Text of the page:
Devon

Exeter Royal Deaf Academy new site agreed

Deaf signing
Image caption Larger classrooms will make it easier for students to communicate with sign language

The Royal Academy for Deaf Education is to build a new academy in Devon.

The four-acre site in Ringswell Avenue in the Hill Barton area of Exeter was the former home of St Luke's secondary school.

The academy said its current buildings in Topsham Road, Exeter, were no longer adequate for its 120 students, aged between four and 24.

When the new academy opens it will be able to take 180 students, with residential accommodation for 120.

The academy's chief executive, Jonathan Farnhill, said it had taken two years to agree the new location with Devon County Council.

"It's hugely exciting for everyone - a new beginning and a new opportunity," he said.

'Inspiring place'

Plans for the new building will be drawn up by London architects de Rijke Marsh Morgan - the same firm which prepared plans last year for an academy in the St Leonard's area of the city.

"This is a much bigger site with a different layout, so we'll be pretty much starting from scratch," Mr Farnhill said.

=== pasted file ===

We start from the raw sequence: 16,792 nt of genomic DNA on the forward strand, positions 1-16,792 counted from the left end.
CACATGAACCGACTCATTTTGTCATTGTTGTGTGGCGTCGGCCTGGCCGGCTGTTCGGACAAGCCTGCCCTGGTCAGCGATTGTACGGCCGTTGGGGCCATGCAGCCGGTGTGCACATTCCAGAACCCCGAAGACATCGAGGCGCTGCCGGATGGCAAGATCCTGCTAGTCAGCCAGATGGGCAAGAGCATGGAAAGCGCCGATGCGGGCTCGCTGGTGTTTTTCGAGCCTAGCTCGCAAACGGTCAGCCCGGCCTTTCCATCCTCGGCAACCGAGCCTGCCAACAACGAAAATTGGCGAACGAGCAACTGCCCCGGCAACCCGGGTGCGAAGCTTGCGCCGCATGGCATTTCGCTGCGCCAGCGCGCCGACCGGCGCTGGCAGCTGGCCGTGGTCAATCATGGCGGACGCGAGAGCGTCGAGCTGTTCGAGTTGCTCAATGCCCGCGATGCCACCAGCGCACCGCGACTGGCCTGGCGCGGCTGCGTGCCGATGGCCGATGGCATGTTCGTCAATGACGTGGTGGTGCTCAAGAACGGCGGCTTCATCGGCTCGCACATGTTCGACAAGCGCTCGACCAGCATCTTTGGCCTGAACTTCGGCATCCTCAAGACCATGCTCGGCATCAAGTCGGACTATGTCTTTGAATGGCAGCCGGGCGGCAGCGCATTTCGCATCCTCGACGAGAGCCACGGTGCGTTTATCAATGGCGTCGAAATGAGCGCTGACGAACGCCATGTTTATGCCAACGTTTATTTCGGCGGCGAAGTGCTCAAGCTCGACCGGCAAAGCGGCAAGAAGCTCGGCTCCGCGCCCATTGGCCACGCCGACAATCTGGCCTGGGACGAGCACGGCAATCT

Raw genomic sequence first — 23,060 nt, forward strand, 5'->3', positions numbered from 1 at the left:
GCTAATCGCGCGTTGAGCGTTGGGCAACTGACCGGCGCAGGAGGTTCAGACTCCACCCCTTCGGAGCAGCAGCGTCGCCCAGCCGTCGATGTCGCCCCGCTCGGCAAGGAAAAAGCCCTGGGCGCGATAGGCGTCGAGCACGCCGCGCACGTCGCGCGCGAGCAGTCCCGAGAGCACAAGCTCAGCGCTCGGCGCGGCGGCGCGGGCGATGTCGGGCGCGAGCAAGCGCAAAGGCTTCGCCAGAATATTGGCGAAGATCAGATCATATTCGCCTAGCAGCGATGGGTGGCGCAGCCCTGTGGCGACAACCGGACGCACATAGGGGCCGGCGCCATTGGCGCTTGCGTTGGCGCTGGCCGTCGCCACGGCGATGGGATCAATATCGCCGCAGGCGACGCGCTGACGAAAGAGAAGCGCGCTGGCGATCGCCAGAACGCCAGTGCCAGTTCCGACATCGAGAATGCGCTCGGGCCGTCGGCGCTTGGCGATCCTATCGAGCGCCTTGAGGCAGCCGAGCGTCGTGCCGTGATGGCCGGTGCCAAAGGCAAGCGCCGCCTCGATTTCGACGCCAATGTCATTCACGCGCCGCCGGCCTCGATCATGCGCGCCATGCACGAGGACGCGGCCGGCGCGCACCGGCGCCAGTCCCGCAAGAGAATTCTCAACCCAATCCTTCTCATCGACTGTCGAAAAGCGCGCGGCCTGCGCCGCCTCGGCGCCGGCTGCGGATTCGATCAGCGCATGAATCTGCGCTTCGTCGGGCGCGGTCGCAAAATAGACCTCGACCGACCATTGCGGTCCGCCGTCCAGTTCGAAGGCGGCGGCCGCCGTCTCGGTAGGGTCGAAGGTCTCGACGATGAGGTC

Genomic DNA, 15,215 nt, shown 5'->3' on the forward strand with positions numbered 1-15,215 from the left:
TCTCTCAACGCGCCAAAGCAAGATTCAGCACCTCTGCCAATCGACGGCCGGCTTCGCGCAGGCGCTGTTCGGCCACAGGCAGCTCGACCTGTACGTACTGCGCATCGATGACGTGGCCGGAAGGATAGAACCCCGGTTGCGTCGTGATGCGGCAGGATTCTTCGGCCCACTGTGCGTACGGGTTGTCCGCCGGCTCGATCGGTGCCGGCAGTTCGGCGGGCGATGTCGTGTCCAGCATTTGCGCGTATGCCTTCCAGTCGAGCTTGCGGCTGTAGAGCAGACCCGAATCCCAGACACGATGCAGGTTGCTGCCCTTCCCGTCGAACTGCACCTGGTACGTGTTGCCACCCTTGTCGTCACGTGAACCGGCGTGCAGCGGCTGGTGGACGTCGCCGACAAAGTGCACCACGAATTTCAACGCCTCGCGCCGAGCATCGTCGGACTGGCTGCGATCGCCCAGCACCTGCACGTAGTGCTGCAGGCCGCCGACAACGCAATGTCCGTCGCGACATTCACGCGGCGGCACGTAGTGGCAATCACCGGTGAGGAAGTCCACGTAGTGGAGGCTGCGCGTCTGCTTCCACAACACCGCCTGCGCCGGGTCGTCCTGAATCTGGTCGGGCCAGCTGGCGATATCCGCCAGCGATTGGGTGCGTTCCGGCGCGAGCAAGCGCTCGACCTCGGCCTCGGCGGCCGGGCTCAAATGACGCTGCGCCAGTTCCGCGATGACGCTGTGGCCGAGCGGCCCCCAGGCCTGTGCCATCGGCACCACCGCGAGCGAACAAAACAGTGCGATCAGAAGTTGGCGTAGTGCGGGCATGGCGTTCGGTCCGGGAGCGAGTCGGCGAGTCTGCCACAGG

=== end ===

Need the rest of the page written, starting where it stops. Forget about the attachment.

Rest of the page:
"We still want to build something which is an inspiring place for deaf students, but the different environment may change the way we achieve that."

Funding to pay for the planning application has been secured from Futurebuilders, a government-funded agency which helps charities to develop and expand their services.

A planning application should be submitted early next year and Mr Farnhill said he hoped the new academy would be ready to open in September 2014.

The residential accommodation will be used outside term time for family courses for children who have recently been diagnosed as deaf.

Audiology services for hearing impaired people will also be provided on the new site by Chime social enterprise for NHS Devon.

"For a long time, parents of deaf children have talked of their frustration that the support from health, education and social care is not more joined up," Mr Farnhill said.

"By being co-located, we can work more effectively together, spot gaps in the provision for deaf children quicker and develop new services better."

The current academy in Topsham Road will be sold to help pay for the costs of the new building.

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